Conestoga Landfill makes improvements as it grows

The biggest source of activity at the Conestoga Landfill at this time is work on the new leachate treatment plant, said Manager Lee Zimmerman at a recent meeting with members of the Citizens’ Advisory Committee.

Foundations have been built for five tanks near Quarry Road, the original entrance to the landfill. Intentions are to get the accessory building under roof as quickly as possible so technicians can install related controls and apparatus. Landfill officials hope the entire project will be done by March 15. Glitches in the system will be worked out by July, when the system will be fully functioning.

The new leachate treatment plant will replace the one in use near the office building off of Shiloh Road. Along the way there have been many problems in getting an effective system and making it work. Any surface water that has any contact with rubbish is considered leachate and must be treated. Zimmerman told members of the Citizen’s Advisory Committee that treated leachate enters the north Branch of the Conestoga Creek near Morgan Corporation.

An inch of rain water on seven acres equals about 250,000 cubic feet of leachate, said Zimmerman. There will be two tanks, each holding about 1.2 million gallons of leachate. The new treatment technology to be used at the treatment plant is known as a membrane bioreactor. It blends old and new technologies and relies on microbes to break down the solid material.

When using the membrane bioreactor system, it is important to keep the microbes healthy and contained where they have to work. The former system, known as reverse osmosis, was not reliable. The new system also spins the water out of the sludge and partially dries it. The sludge left from reverse osmosis had to be disposed of offsite.

Parts for a 13 ½ foot flare will be coming from Tulsa, Okla. It will be placed next to an existing flare. The flares burn off extra methane gas. Zimmerman said on the trip from Oklahoma to Morgantown, the driver had to meander through the country somewhat because of road and bridge height restrictions. The flare being transported here is 66 feet in length. The driver is not allowed to drive at night and can only work for 11 hours a day. He is accompanied by a flagger vehicle for safety purposes. The flares will be operating by April.

Environmental Engineer Gene Bonner said in the future the 36 inch in diameter pipe and 7,000 foot long methane gas pipeline will circumvent the landfill following Shiloh Road to Granger Energy. Republic Services, owner of the Conestoga Landfill, will have spent $16 million on leachate treatment. Cell 22 is being filled with waste. New gas wells are being drilled in Cell 20. 2013 was a big year in capital improvements. There will be less activity in 2014.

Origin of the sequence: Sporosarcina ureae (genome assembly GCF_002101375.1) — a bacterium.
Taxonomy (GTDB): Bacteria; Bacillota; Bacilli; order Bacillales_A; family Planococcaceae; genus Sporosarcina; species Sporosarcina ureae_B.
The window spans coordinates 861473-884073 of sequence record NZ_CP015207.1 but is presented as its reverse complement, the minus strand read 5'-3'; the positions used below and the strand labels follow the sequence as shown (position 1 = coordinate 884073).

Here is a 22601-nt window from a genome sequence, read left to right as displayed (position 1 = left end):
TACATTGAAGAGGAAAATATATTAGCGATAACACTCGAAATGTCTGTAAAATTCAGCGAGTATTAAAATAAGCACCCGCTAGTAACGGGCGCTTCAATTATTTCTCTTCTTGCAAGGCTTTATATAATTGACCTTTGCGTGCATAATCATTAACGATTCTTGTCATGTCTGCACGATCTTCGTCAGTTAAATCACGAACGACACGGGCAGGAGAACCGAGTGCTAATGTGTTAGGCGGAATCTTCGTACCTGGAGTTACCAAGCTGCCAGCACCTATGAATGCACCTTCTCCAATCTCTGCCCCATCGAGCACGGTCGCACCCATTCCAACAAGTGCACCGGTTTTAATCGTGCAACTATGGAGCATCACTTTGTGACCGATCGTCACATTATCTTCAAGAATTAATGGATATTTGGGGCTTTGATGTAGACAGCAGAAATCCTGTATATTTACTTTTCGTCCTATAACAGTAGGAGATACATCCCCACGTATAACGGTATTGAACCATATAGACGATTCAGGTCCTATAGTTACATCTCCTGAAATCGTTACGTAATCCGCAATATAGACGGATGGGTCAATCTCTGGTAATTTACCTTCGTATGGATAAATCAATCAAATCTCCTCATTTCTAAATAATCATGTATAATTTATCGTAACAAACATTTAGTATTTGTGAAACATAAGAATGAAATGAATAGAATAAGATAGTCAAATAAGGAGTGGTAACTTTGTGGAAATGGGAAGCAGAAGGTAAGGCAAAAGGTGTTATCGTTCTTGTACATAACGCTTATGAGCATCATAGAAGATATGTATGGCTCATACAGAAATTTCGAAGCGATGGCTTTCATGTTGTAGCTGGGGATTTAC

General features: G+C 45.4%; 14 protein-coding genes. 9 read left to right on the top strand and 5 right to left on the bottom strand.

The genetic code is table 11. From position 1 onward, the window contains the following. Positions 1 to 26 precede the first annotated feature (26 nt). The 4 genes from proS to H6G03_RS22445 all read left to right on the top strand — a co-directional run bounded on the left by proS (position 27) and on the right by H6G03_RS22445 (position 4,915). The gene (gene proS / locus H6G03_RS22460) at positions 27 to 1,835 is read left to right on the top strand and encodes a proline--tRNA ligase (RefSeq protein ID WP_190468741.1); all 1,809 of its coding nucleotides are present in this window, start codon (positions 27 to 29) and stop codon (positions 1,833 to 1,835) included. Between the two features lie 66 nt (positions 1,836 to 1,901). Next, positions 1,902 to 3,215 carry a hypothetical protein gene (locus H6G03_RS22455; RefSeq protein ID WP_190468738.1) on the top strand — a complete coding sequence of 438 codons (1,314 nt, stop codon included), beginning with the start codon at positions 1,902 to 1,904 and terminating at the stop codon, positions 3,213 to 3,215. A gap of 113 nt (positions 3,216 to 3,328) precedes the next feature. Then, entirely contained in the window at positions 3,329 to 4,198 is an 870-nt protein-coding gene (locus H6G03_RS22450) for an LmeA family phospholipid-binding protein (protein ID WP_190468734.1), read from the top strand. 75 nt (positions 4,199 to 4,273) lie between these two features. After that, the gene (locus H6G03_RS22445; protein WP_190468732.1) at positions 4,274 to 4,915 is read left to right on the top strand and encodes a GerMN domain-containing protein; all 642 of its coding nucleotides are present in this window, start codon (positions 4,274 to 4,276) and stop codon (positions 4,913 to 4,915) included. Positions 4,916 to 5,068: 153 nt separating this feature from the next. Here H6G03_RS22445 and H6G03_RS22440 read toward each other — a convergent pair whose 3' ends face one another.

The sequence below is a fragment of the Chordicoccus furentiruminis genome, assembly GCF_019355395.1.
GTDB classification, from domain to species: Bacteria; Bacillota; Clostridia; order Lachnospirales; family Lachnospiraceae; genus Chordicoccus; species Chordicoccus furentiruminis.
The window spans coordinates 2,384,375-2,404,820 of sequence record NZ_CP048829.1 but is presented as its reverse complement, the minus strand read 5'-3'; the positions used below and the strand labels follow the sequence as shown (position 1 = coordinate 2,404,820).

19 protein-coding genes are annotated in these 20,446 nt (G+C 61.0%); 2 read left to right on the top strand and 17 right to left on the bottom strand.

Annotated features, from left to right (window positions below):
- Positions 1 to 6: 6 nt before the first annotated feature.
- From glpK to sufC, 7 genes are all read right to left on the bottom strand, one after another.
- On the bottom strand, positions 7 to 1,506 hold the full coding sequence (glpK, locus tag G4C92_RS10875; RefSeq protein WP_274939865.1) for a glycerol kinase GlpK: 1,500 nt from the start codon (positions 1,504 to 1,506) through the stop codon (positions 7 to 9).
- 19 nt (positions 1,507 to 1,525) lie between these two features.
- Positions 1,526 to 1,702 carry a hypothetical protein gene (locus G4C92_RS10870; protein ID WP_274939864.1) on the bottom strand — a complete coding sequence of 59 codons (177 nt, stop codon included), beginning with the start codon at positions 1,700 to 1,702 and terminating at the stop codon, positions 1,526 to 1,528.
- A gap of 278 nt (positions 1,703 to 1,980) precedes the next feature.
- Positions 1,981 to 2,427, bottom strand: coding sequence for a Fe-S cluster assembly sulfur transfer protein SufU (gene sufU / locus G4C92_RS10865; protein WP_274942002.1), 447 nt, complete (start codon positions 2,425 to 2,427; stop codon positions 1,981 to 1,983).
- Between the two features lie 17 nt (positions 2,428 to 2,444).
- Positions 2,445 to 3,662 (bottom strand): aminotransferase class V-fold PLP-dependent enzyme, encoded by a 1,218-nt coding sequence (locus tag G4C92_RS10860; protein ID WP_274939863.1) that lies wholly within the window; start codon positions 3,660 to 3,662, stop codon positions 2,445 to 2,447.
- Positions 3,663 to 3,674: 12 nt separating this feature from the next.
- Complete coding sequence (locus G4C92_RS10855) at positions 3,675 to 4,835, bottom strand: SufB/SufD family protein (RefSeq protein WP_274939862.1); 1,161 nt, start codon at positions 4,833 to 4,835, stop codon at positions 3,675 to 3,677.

There are lots of projects you cannot rush, said Zimmerman. Bonner agreed that doing things right may take more time. In the near future the management will consider moving the office building and the truck maintenance building to another location closer to the entrance on Conestoga Way.

The south east corner of the original section of the landfill is the only area not permanently capped, said Zimmerman. Eventually that area will be filled and be connected to the new area to the southeast. With the rate of rubbish coming to the landfill, a new cell will not be needed for three to four years.

Haines & Kibblehouse contractors broke three bits drilling through rock on Shiloh Road. About 300,000 cubic yards of boulder have been excavated. There is a concern of what to do with them. Crushing them as each cell is developed would not be economical for the contractor, said Zimmerman.

Zimmerman said recently Waste Management got the contract for removing most of Philadelphia’s rubbish. A new technology is being used to manufacture a type of pellet from trash that has been approved by the Environmental Protection Agency. It is burned as fuel and is said to create the same heat as burning coal. A new plant in the Lehigh Valley is now manufacturing the pellets. The technology has been used in Japan, Sweden and Germany and has been used here for two years.

The Conestoga landfill has 34 employees, said Zimmerman. It is difficult to determine how much the Conestoga Landfill contributes to the local economy. All of the employees are local residents and spend money locally. Landfill management intends to buy parts and supplies needed at the landfill locally. Trash haulers recruit new employees from Penn College in Williamsport.

The Conestoga Landfill is not hiring at this time, said Zimmerman. Employees tend to stay with the company. A local Girl Scout Troop recently had a tour of the landfill with information provided on how the waste stream is managed. Zimmerman said he was invited to Conestoga Christian School to hold a seminar on the landfill management and the benefits of recycling.

Small amounts of rubbish come to the Conestoga Landfill from Connecticut, Delaware, Massachusetts, Maryland, New York, New Jersey and Virginia. The majority comes from the local Pennsylvania counties of Berks, Bucks, Chester, Cumberland, Columbia, Dauphin, Delaware, Lackawanna, Lancaster, Lebanon, Lehigh, Luzerne, Montgomery, Northampton and Schuylkill Counties.

The average daily tonnage is 1,600. Over a three month time there was one complaint from a local source. The average daily number of trucks is about 122. Two trucks per month trigger the radiation detector. On average, two trucks per month are overweight.

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